Don't forget the fees: Devon pays £40m less than Stafforshire for the same pensions

When Keep it Simple, Stupid comes into its own.

The Financial Times looks into the murky world of public sector pension funds:

Neither Staffordshire nor Devon is exceptional; they are an interesting example because they appear similar. They are the same size: Devon had £2.68bn in March 2012, against £2.62bn for Staffordshire. They have a similar spread of assets in fixed income, equities and property, with a little money given to hedge fund managers. Both hold the same top three stocks (Royal Dutch Shell, Vodafone and HSBC) while three fund managers work for both counties. They follow the same public-sector procurement rules.

Yet Staffordshire paid £7.152m for fund management in 2011-12, while Devon paid £2.669m. And Staffordshire’s bill for administration came to £2.033m, while Devon paid £1.225m.

Over eight years, Staffordshire paid £38.2m more for an investment which returned 0.3 per cent less than Devon did. That's a pretty sizeable difference, and one which we'd ideally try to remove. Of course, the 0.3 per cent difference in returns isn't the sort of thing which you'd want to try and plan before-hand, because it could just as easily have been the other way round. But saving almost £40m for the same service is something which we generally want our local authorities to try to do.

The real point to all of this is that all too infrequently are management fees actually discussed in public. For many people – hopefully not the ones in charge of placing investments at councils, but certainly your average small investor – the only thing worth looking at is the annual rate of return. But management fees can alter that greatly, and unlike rate of return, they're something which can normally be known, and negotiated, in advance.

For pension funds, the lesson stops there. They're big enough, and competent enough, that so long as the client is negotiating well, they still offer the best chance of a good return. But for individual investors, putting a bit of money in an ISA for retirement, there's an even more basic piece of advice: you'll probably minimise your fees if you just get an index tracker. You might not get the best return (although you almost certainly won't get the worst), simplifying investments is an under-appreciated way to work.

Newton Abbot, Dorset, in 1955. Photograph: Getty Images

Alex Hern is a technology reporter for the Guardian. He was formerly staff writer at the New Statesman. You should follow Alex on Twitter.

David Cameron addresses pupils at an assembly during a visit to Corby Technical School on September 2, 2015. Photograph: Getty Images.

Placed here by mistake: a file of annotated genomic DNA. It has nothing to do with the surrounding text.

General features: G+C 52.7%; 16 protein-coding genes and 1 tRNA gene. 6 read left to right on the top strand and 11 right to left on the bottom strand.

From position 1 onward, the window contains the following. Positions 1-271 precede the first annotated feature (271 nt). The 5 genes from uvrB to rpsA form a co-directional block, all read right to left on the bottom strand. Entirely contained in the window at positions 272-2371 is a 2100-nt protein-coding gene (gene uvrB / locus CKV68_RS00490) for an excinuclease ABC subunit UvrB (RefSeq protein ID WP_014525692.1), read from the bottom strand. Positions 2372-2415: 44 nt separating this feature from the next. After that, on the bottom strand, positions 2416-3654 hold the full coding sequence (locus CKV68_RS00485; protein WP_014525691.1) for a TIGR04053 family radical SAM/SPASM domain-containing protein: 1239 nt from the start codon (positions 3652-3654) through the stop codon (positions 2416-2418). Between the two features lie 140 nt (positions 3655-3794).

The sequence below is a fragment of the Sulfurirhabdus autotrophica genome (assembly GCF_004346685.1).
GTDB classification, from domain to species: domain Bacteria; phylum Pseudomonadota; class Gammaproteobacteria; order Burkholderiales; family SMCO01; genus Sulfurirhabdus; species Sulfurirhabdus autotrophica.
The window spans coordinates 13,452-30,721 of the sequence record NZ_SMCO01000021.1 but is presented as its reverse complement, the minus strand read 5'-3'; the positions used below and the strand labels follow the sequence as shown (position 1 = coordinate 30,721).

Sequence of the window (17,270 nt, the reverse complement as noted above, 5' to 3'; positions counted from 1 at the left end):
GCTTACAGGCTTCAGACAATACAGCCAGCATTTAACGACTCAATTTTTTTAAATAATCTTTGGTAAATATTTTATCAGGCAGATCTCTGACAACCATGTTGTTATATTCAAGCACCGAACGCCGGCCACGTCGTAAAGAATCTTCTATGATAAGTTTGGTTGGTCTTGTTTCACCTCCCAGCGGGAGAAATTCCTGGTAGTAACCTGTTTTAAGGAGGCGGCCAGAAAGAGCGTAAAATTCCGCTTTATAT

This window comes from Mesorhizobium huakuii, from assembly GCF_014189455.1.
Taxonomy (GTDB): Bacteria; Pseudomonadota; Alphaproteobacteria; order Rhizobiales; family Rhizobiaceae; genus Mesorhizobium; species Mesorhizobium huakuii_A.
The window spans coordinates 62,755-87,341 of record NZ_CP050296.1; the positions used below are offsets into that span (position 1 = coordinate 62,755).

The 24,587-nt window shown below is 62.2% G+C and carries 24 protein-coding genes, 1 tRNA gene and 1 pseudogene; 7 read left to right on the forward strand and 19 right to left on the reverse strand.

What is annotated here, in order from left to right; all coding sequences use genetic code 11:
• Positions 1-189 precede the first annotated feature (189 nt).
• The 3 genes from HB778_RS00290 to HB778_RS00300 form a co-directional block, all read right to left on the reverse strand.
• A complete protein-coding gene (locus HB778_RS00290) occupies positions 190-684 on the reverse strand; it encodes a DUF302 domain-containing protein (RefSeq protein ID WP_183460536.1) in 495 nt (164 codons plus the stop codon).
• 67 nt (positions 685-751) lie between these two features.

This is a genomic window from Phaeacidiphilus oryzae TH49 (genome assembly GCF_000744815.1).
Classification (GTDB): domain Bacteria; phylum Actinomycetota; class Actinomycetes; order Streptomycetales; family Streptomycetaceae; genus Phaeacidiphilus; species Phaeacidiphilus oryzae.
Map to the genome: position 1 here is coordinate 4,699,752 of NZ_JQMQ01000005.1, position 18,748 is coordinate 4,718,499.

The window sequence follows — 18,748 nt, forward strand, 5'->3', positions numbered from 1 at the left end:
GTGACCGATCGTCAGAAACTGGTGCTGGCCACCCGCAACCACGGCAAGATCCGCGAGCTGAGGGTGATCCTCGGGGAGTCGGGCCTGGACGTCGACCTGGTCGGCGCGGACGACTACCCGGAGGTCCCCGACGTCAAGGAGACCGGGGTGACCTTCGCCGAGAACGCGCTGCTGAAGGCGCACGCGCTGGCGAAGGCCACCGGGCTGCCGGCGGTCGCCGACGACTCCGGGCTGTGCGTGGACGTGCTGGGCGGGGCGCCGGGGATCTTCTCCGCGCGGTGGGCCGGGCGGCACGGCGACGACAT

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Can Cameron maintain his refugee stance as he comes under attack from all sides?

Tory MPs, the Sun, Labour and a growing section of the public are calling on the PM to end his refusal to take "more and more". 

The disparity between the traumatic images of drowned Syrian children and David Cameron's compassionless response ("I don't think there is an answer that can be achieved simply by taking more and more refugees") has triggered a political backlash. A petition calling for greater action (the UK has to date accepted just 216 refugees) has passed the 100,000 threshold required for the government to consider a debate after tens of thousands signed this morning. Scottish Conservative leader Ruth Davidson has tweeted: "This is not an immigration issue, it's a humanitarian one, and the human response must be to help. If we don't, what does that make us?" Tory MPs such as Nicola Blackwood, David Burrowes, Jeremy Lefroy and Johnny Mercer have similarly appealed to Cameron to reverse his stance.

Today's Sun declares that the UK has "a proud record of taking in desperate people and we should not flinch from it now if it is beyond doubt that they have fled for their lives." Meanwhile, the Washington Post has published a derisive piece headlined "Britain takes in so few refugees from Syria they would fit on a subway train". Labour has called on Cameron to convene a meeting of Cobra to discuss the crisis and to request an emergency EU summit. Yvette Cooper, who led the way with a speech on Monday outlining how the UK could accept 10,000 refugees, is organising a meeting of councils, charities and faith groups to discuss Britain's response. Public opinion, which can turn remarkably quickly in response to harrowing images, is likely to have grown more sympathetic to the Syrians' plight. Indeed, a survey in March found that those who supported accepting refugees fleeing persecution outnumbered opponents by 47-24 per cent. 

The political question is whether this cumulative pressure will force Cameron to change his stance. He may not agree to match Cooper's demand of 10,000 (though Germany is poised to accept 800,000) but an increasing number at Westminster believe that he cannot remain impassive. Surely Cameron, who will not stand for election again, will not want this stain on his premiership? The UK's obstinacy is further antagonising Angela Merkel on whom his hopes of a successful EU renegotiation rest. If nothing else, Cameron should remember one of the laws of politics: the earlier a climbdown, the less painful it is. 

George Eaton is political editor of the New Statesman.